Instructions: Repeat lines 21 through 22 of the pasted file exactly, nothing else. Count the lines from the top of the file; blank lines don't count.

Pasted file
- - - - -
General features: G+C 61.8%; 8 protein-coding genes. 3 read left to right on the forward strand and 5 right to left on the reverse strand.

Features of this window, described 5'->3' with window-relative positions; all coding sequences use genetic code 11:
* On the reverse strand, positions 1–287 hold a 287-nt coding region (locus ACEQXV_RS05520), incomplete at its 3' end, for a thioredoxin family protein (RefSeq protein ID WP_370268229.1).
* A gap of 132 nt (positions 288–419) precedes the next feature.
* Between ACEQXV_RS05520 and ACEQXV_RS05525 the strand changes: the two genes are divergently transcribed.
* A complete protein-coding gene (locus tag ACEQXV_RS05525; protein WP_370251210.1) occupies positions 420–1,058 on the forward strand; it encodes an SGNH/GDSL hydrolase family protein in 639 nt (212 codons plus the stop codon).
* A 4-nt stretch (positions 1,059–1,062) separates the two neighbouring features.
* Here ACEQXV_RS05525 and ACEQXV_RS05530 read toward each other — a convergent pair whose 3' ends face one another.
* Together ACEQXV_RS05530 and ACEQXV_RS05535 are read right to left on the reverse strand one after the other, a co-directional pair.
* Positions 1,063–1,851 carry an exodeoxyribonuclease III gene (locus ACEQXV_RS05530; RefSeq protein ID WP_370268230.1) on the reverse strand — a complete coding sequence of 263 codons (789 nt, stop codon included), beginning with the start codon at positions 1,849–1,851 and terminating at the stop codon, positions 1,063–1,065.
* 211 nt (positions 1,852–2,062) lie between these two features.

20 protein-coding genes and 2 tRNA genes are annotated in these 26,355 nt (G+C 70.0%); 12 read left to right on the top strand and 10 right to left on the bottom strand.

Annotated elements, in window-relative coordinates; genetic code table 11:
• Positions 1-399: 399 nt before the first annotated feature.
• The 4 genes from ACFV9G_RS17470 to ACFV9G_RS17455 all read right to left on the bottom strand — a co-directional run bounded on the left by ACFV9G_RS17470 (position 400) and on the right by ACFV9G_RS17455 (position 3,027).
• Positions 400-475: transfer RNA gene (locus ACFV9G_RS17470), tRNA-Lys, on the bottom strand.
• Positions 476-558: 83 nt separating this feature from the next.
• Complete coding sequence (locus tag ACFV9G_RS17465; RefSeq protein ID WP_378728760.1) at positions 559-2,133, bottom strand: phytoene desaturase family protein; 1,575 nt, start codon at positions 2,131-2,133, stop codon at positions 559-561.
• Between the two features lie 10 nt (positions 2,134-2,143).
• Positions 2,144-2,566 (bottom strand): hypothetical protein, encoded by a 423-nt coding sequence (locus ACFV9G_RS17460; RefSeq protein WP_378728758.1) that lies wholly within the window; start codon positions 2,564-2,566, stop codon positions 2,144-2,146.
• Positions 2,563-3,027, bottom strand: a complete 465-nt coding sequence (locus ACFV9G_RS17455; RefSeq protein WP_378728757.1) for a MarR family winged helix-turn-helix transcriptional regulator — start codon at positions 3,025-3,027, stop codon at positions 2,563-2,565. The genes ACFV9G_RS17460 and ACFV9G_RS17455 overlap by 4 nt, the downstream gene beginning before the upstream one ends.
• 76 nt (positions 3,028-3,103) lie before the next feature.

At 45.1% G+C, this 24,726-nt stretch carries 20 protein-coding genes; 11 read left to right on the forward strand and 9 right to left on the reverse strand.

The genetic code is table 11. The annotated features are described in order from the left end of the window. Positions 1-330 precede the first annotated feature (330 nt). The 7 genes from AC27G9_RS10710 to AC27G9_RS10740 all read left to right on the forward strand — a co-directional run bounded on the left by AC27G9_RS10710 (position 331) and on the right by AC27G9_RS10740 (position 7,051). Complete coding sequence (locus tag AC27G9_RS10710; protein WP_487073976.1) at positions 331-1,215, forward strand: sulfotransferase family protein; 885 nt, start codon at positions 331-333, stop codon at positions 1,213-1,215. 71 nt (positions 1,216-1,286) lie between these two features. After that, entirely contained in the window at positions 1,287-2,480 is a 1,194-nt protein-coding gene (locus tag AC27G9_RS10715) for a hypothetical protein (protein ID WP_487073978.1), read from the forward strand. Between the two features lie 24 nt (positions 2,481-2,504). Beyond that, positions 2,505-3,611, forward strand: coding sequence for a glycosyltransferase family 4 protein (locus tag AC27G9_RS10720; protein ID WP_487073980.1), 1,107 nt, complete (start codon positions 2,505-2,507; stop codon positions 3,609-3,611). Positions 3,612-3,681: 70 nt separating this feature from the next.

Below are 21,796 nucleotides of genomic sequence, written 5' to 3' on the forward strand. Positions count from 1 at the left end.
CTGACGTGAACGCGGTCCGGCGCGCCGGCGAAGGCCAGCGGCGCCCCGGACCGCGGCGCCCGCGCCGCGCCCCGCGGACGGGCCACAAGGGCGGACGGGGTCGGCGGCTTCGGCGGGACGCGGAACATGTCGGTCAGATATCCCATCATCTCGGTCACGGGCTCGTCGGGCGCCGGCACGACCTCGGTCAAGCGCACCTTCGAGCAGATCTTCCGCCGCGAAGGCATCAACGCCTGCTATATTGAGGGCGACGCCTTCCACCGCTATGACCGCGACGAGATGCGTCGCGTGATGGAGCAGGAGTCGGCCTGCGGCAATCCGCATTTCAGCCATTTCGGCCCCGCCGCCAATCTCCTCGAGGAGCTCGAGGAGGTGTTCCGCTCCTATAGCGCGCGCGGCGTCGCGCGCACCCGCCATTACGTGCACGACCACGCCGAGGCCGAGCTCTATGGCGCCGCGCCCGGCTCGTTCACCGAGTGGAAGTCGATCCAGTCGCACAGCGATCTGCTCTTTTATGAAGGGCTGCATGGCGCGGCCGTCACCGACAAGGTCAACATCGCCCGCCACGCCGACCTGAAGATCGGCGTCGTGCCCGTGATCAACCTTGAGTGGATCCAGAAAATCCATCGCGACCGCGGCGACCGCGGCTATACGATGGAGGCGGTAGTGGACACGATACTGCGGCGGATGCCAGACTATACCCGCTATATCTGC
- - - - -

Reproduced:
• Positions 2,563-3,027, bottom strand: a complete 465-nt coding sequence (locus ACFV9G_RS17455; RefSeq protein WP_378728757.1) for a MarR family winged helix-turn-helix transcriptional regulator — start codon at positions 3,025-3,027, stop codon at positions 2,563-2,565. The genes ACFV9G_RS17460 and ACFV9G_RS17455 overlap by 4 nt, the downstream gene beginning before the upstream one ends.
• 76 nt (positions 3,028-3,103) lie before the next feature.